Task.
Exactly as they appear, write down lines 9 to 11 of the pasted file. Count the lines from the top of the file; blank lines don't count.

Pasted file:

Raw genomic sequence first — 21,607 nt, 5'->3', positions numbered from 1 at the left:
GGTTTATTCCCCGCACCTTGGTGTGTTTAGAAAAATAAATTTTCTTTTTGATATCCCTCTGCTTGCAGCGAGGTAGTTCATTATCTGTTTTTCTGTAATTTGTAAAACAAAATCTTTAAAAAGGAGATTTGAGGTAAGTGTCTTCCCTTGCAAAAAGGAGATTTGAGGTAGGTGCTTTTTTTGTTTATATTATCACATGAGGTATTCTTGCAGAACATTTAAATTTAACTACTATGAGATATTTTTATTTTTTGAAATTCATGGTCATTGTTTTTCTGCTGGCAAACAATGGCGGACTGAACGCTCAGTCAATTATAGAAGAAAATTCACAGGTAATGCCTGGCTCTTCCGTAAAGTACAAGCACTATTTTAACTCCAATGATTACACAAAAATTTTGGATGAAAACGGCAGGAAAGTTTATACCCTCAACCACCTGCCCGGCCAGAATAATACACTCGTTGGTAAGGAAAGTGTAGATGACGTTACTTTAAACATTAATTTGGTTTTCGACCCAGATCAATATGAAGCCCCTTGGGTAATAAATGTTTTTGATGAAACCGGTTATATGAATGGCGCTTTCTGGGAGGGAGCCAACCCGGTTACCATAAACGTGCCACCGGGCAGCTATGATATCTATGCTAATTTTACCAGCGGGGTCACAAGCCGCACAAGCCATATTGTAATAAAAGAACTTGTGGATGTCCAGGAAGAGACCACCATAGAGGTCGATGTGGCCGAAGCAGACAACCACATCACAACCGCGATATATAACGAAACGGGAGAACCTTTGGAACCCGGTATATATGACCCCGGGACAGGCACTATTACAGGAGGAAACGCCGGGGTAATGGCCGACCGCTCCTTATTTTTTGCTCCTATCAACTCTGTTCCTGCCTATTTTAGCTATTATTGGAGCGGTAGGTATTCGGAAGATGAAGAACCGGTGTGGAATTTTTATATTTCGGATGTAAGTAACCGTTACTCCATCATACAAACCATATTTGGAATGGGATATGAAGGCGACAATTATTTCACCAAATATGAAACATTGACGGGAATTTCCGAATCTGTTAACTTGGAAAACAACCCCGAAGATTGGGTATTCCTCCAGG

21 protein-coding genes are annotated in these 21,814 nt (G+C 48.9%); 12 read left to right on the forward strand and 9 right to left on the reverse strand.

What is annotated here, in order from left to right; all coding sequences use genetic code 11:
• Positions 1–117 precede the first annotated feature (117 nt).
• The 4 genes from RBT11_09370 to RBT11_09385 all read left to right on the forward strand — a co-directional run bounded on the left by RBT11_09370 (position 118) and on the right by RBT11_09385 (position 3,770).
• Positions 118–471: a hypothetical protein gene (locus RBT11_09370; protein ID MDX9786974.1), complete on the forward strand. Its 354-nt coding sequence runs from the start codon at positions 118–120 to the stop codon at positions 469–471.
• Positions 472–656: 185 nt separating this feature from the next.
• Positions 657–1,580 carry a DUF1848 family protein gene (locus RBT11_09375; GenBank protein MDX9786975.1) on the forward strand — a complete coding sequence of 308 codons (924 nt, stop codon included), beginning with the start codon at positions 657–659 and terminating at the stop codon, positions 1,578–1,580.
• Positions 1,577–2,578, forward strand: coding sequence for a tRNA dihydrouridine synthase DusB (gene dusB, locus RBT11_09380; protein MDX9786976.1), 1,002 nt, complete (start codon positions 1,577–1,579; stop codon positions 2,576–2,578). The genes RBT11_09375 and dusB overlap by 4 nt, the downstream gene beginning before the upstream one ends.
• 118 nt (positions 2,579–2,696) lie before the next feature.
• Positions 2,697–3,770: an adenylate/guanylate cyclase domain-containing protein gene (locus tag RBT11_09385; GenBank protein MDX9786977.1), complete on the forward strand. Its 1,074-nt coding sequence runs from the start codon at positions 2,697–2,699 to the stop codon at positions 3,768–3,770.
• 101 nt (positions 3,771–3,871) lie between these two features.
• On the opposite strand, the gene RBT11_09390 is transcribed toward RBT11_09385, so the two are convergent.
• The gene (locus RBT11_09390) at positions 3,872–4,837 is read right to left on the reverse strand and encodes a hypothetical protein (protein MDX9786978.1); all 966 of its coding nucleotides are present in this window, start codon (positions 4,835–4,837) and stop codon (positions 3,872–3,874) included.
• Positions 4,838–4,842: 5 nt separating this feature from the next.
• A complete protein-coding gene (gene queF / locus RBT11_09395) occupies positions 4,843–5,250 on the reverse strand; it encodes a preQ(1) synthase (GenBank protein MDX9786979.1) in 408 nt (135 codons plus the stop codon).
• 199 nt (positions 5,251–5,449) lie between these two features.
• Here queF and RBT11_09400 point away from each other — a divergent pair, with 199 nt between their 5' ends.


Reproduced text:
• Positions 657–1,580 carry a DUF1848 family protein gene (locus RBT11_09375; GenBank protein MDX9786975.1) on the forward strand — a complete coding sequence of 308 codons (924 nt, stop codon included), beginning with the start codon at positions 657–659 and terminating at the stop codon, positions 1,578–1,580.
• Positions 1,577–2,578, forward strand: coding sequence for a tRNA dihydrouridine synthase DusB (gene dusB, locus RBT11_09380; protein MDX9786976.1), 1,002 nt, complete (start codon positions 1,577–1,579; stop codon positions 2,576–2,578). The genes RBT11_09375 and dusB overlap by 4 nt, the downstream gene beginning before the upstream one ends.
• 118 nt (positions 2,579–2,696) lie before the next feature.